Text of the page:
DD: Your estimate is too high. I had no new book at all in 2005. In my youth (my fifties, that is) I averaged two-and-a-half books a year. Now I’m down to two or less. My first was published in 1987 and my thirty-ninth and fortieth will come out in 2008.

The time between starting a book and seeing it in print may be as long as seven years. I work on one book at a time, but I almost never finish it in one continuous spurt. I may be interrupted by deadlines or editorial duties or just plain loss of interest. If I’m on form, I work obsessively. I used to run off 2500 or more words a day (although that ignores later revision time) but now I find 1500 is ample. By then I’ve run out of words and pictures and I go off and do something else. At the time of writing this I am expecting the page proofs for The Alchemist’s Code (March 2008) shortly, am making some amendments to Ill Met in the Arena (August 2008) in response to my editor’s comments, have completed another story (working title The Alchemist and Honeycat: 2009?) that I will be submitting in the new year, and am anxious to get back to three partly-written MSS on the shelf.

Happy family read books together and lying on green grass in public park. Little girl kid learning with mother and father in outdoors garden. Education and family lifestyle.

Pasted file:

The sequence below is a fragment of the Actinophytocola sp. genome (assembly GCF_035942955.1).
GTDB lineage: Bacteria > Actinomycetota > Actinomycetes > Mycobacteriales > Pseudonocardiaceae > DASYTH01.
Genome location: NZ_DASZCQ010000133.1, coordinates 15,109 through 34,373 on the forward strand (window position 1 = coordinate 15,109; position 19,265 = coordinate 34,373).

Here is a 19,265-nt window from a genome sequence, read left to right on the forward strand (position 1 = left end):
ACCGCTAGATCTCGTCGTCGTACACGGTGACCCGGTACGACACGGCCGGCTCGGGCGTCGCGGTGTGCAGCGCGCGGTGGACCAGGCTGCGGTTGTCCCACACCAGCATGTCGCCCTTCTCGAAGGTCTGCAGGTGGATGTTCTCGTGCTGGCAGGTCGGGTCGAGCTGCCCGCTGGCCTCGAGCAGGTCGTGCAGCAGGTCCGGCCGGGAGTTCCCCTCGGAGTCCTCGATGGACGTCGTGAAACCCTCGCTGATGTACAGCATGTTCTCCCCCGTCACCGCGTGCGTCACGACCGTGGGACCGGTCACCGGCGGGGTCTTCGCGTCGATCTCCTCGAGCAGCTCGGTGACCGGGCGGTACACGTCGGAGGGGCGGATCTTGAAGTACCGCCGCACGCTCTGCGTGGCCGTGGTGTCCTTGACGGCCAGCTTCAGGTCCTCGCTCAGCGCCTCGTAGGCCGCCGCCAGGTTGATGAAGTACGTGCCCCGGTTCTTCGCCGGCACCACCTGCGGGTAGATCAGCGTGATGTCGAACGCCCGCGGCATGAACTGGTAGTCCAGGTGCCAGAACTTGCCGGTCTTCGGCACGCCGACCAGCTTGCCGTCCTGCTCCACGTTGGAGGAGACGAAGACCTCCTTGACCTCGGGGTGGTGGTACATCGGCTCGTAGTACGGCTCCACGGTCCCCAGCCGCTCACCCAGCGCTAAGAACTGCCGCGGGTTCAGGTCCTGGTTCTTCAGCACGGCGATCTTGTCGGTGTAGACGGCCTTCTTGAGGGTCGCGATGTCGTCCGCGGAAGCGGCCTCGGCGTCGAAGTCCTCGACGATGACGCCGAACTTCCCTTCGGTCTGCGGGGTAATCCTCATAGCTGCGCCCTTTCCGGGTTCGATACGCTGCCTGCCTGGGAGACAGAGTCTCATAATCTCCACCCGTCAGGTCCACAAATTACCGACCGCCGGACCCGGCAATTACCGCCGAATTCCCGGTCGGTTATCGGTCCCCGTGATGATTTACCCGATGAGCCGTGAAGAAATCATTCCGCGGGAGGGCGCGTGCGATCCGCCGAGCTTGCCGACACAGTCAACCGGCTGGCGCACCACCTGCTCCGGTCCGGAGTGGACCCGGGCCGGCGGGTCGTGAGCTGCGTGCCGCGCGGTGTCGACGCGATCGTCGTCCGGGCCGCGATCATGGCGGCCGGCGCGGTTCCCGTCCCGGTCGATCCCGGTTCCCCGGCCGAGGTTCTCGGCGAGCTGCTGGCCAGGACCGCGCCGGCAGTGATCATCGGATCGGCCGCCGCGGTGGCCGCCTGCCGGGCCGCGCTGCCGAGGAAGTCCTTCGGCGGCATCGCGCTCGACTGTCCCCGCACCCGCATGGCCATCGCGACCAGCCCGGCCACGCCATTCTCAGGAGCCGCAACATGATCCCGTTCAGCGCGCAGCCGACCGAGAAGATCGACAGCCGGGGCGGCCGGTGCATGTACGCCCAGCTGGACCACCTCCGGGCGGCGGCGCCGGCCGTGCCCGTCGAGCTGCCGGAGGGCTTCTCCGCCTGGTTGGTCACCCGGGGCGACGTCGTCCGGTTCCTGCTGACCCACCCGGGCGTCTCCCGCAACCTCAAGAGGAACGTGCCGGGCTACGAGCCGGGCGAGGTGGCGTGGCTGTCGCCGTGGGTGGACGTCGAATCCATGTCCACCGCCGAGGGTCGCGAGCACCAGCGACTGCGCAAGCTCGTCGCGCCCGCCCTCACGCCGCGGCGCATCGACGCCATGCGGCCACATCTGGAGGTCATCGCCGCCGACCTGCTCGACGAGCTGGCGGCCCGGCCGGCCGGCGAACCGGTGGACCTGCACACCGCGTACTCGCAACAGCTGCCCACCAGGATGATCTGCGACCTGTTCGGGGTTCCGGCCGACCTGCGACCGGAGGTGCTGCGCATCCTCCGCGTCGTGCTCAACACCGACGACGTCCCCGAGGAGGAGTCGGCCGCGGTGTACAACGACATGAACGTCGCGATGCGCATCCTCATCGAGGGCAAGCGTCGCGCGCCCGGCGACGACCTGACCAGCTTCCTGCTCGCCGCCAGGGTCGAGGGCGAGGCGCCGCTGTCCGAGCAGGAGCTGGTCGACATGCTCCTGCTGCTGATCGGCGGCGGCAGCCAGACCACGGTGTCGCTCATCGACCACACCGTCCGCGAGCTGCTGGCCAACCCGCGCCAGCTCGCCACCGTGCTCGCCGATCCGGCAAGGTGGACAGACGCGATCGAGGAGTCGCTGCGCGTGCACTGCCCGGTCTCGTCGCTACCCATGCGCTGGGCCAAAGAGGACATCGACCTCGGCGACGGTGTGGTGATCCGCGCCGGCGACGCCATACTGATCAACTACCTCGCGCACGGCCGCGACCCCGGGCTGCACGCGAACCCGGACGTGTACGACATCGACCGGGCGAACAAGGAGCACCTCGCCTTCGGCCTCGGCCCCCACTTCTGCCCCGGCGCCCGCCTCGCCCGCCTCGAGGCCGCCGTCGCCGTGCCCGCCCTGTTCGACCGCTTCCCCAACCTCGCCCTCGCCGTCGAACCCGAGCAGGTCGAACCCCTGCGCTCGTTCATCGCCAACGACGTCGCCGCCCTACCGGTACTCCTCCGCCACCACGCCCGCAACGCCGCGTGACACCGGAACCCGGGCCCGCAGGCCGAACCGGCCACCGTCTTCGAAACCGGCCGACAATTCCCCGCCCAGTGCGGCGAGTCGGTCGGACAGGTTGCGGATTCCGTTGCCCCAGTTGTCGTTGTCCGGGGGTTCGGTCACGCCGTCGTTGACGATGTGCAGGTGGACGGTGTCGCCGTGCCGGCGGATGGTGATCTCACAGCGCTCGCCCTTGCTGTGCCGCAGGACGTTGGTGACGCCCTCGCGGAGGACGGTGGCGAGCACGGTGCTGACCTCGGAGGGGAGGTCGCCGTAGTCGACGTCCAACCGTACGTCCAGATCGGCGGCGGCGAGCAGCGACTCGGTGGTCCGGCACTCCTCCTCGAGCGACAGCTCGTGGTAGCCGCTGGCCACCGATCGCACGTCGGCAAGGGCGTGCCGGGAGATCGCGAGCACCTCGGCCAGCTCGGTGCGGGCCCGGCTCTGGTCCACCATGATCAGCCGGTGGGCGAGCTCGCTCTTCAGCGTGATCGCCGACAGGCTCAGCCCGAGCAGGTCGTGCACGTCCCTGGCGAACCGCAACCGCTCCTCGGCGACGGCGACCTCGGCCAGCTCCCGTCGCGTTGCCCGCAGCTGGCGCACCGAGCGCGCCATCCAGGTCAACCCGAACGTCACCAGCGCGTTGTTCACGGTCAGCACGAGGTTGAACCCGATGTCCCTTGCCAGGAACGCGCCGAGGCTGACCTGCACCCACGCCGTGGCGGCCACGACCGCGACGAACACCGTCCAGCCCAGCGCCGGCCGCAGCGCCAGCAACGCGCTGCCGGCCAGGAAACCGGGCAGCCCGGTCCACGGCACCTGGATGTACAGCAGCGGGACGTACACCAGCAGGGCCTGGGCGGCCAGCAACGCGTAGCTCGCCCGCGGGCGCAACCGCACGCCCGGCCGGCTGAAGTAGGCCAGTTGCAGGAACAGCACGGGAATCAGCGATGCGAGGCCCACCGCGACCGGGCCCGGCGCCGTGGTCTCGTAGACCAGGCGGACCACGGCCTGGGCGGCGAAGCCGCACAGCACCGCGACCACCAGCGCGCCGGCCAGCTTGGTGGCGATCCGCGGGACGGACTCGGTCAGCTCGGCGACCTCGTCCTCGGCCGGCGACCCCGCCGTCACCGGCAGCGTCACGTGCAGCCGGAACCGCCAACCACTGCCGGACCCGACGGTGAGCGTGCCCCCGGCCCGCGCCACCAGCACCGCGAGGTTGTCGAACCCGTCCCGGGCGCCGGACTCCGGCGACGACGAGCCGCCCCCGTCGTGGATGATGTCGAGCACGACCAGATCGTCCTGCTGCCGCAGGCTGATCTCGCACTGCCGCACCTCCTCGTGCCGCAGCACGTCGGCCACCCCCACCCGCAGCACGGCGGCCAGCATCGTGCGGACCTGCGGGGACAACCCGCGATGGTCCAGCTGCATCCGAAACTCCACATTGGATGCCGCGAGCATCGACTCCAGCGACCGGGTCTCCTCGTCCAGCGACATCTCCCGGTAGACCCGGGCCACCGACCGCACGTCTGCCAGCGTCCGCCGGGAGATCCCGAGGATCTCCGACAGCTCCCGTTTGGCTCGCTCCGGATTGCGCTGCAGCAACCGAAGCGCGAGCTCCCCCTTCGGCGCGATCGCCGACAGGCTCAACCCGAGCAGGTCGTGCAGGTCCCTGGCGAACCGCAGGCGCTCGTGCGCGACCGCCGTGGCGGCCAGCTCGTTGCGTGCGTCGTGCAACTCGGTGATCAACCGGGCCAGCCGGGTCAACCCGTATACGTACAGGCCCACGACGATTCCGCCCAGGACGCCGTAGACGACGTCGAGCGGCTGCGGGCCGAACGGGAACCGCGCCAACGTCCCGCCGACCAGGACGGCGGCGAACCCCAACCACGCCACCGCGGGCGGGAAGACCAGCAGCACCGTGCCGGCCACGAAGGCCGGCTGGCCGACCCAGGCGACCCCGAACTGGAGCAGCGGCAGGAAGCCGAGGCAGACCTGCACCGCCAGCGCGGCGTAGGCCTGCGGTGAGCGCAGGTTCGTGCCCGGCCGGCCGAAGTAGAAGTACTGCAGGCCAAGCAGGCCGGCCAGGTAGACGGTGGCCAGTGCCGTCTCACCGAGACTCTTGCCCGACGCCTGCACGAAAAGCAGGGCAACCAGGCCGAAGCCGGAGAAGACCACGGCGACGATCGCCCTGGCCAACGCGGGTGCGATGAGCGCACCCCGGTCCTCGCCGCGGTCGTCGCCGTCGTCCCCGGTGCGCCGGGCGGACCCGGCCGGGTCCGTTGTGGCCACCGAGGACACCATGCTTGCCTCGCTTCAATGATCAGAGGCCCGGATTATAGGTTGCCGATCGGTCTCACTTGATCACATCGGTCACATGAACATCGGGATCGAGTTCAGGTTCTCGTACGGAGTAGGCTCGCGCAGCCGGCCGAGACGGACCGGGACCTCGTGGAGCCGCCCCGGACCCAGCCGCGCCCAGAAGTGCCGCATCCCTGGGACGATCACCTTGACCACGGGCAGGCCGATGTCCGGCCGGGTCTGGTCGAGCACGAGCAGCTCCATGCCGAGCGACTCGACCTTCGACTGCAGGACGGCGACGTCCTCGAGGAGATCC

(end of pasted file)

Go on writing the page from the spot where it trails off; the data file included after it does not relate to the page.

ERSince you have produced a lot of books and publishers have a tendency to keep only the most successful titles in print, you end up with a fair percentage of your catalog not readily available except as used titles. How much of what you have written has fallen out of print? How much of that have you made available as ebooks and POD titles? (Note to Readers: Some titles are available from E-Reads, with more on the way soon in both ebook and POD formats.) How happy are you with the results of your ventures in less traditional book channels such as I’ve mentioned?

DD: By my count I have eleven books (out of thirty-eight) still in print. I am very happy to see so many of the others available in download or POD format. The web helps in another way, too, in that it has made possible the free exchange of secondhand books through ABEbooks and Amazon.com. I don’t see any money from those, of course, but they help keep my work alive.

ER: Are your mainstream publishers making your newer titles available as ebooks at the same time they print and distribute them in the more traditional forms?

DD: HarperCollins put the “King’s Blades” series up on line right away. Tor and Ace do not. The publishing industry, like everyone else, is still adapting to the global village.


ERIn the spirit of making sure that our readers have more information than they might have expected and also making sure that good publications get some worthwhile exposure, I should also mention that you did an interview for Locus in January 2006 an extract of which they can link to here.

DD: You could also mention a scholarly critique of my oeuvre linked from the last paragraph on my website. It’s very flattering.